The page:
John Hadden (King Lear) and Ava Roy (Cordelia) at Hubbard Hall.

A Singer’s Notes 84: Time yaps at the heels of comedy. Tragedy marches inexorably on.

Time yaps at the heels of comedy. Tragedy marches inexorably on. In comedy the present turns immediately to the past, this is why the pace must be fast. Private Lives tries to talk about serious things rapidly. It does not stop and consider. The past is a repetition of the future, not the other way around. This is why the characters circle endlessly. You might call it the rhythm of life, or in a darker comedy, the dance of death. There is plenty of life left in Private Lives. Its relentless wit continues to charm. The couple who fight best seem to love best. Only fine actors can repeat themselves.  Shakespeare and Company’s production of Noel Coward’s play had the requisite energy. David Joseph, in particular, seemed inexhaustible, time yapping at his heels. Dana Harrison also commanded the speed and flavor of imperious time, sometimes by trying to slow it ever so slightly.

Dana Harrison (Amanda) and David Joseph (Elyot) in Noël Coward’s Private Lives. Photo Kevin Sprague.

A Smashing Private Lives at Shakespeare and Company

After my all-too-common last minute arrival, I had no opportunity to read Tony Simotes’ wise note in the program until the intermission. When I did, I struck a chord with thoughts that had been coming to me about Noël Coward since feeling his very large presence in Sir Donald and Marc Sinden’s wonderful series of documentaries about the theaters of London’s West End: his plays, as ephemeral as they claim to be, keep coming back, and have turned into classics under our noses, so to speak. Beneath the electric language and constantly amusing repartee, which in themselves have proven surprisingly durable, the basic themes that concern us all—attraction, love, loyalty, fidelity, convention and life, youth and maturity, and (although not in Private Lives) aging. Truth is, Coward, with his insistence that his gifts consisted of no more than “a talent to amuse,” was his own worst detractor.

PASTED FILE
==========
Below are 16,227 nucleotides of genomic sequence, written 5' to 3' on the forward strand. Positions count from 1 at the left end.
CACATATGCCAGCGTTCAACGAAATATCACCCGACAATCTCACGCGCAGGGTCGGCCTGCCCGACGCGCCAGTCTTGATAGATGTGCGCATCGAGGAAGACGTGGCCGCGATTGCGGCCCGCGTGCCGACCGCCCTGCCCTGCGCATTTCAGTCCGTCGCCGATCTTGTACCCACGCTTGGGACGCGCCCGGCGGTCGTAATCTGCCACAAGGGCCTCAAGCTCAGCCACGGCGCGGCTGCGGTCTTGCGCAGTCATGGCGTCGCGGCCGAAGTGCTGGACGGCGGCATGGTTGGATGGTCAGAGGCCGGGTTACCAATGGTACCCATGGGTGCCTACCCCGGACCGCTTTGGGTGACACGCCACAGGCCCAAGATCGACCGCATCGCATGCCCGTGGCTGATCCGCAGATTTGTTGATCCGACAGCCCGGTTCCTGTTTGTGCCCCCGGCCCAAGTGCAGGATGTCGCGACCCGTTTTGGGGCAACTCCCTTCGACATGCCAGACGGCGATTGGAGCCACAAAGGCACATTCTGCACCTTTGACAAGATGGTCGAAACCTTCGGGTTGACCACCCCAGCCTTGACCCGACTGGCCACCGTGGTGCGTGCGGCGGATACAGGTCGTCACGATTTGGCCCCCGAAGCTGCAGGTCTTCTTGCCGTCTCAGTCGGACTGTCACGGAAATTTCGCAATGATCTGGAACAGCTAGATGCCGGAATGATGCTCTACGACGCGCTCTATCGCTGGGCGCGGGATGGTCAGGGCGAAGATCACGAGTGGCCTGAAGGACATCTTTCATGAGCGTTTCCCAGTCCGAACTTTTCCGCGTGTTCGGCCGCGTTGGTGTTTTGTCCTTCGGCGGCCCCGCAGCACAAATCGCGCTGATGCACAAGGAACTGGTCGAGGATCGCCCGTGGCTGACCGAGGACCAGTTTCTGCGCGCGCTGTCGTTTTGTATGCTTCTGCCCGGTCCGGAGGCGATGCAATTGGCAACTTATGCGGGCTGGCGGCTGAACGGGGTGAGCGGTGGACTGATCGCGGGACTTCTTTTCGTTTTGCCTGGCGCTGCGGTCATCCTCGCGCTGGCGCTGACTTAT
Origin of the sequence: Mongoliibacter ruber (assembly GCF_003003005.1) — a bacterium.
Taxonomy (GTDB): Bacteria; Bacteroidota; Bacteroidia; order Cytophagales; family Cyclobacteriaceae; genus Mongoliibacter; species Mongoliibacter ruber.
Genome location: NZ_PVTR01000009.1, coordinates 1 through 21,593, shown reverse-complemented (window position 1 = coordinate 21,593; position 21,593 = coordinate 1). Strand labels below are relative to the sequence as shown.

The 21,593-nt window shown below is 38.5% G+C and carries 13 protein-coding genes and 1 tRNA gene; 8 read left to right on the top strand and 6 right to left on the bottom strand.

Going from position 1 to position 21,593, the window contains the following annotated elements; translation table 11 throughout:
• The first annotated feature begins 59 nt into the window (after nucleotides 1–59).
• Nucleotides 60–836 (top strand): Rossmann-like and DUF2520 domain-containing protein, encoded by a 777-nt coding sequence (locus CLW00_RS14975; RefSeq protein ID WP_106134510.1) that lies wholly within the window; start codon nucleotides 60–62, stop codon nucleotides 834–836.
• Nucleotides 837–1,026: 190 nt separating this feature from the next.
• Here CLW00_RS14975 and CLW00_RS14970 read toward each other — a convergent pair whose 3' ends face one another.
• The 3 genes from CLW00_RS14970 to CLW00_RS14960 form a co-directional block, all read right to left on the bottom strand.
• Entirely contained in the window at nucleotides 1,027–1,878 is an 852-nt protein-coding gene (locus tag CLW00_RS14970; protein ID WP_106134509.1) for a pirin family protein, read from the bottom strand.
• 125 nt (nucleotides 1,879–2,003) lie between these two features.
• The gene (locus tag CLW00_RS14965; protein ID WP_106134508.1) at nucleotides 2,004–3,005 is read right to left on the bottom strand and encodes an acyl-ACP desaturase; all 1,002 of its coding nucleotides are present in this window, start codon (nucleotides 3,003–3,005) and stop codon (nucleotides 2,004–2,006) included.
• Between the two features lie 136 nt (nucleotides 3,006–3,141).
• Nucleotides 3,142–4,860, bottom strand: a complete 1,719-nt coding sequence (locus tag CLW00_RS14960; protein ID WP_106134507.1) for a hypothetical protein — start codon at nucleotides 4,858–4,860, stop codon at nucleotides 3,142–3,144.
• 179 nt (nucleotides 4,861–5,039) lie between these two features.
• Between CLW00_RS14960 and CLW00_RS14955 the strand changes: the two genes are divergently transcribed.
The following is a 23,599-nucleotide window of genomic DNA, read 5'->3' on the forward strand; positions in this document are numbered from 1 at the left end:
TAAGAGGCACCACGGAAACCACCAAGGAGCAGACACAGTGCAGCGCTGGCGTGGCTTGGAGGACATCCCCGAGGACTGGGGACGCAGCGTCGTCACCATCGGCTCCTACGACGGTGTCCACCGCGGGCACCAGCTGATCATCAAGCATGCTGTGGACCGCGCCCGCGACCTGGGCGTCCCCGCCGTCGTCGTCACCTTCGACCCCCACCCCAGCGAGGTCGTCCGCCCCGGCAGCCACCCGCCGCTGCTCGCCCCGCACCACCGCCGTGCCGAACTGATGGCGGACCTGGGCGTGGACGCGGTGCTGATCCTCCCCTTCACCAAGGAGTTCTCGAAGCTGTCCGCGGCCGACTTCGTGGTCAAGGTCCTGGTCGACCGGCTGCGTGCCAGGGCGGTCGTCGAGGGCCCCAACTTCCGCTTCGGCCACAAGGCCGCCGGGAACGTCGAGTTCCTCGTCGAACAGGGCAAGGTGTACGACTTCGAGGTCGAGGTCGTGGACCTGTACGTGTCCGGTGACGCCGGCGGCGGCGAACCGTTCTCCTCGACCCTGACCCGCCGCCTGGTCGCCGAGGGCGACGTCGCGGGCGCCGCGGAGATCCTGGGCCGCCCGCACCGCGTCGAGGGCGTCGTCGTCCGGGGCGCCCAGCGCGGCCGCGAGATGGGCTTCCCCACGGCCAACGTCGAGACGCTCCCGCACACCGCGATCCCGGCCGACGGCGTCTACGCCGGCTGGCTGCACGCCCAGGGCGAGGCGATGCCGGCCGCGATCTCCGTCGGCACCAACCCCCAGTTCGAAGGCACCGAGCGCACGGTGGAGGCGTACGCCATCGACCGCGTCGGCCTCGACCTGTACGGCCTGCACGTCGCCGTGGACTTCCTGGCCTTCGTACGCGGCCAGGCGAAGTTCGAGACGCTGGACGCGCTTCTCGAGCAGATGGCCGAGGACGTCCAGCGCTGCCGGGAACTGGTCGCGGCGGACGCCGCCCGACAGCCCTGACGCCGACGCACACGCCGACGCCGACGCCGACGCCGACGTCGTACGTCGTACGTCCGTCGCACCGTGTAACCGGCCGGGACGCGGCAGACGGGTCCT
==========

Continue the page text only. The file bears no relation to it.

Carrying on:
Bard SummerScape 2011 Explores the Life and Times of Jean Sibelius with a Seven-Week Arts Festival in New York’s Hudson Valley, July 7 – August 21, 2011

Scandinavia’s rich cultural heritage, and the question of artistic conservatism in the modernist age, will be explored at the eighth annual Bard SummerScape festival, which once again features a sumptuous tapestry of music, opera, theater, dance, film, and cabaret, keyed to the theme of the 22nd annual Bard Music Festival. Presented in the striking Richard B. Fisher Center for the Performing Arts and other venues on Bard College’s bucolic Hudson River campus, the seven-week festival opens on July 7 with the first of four performances by Finland’s Tero Saarinen Company, and closes on August 21 with a party in Bard’s beloved Spiegeltent, which returns for the full seven weeks. This year’s Bard Music Festival explores Sibelius and His World, and some of the great Finnish symphonist’s most fascinating contemporaries provide other SummerScape highlights, including New York’s first fully-staged production of Richard Strauss’s 1940 opera Die Liebe der Danae; Noël Coward’s chamber opera, Bitter Sweet (1929); Henrik Ibsen’s classic drama The Wild Duck (1884); and a film festival, “Before and After Bergman: The Best of Nordic Film.”

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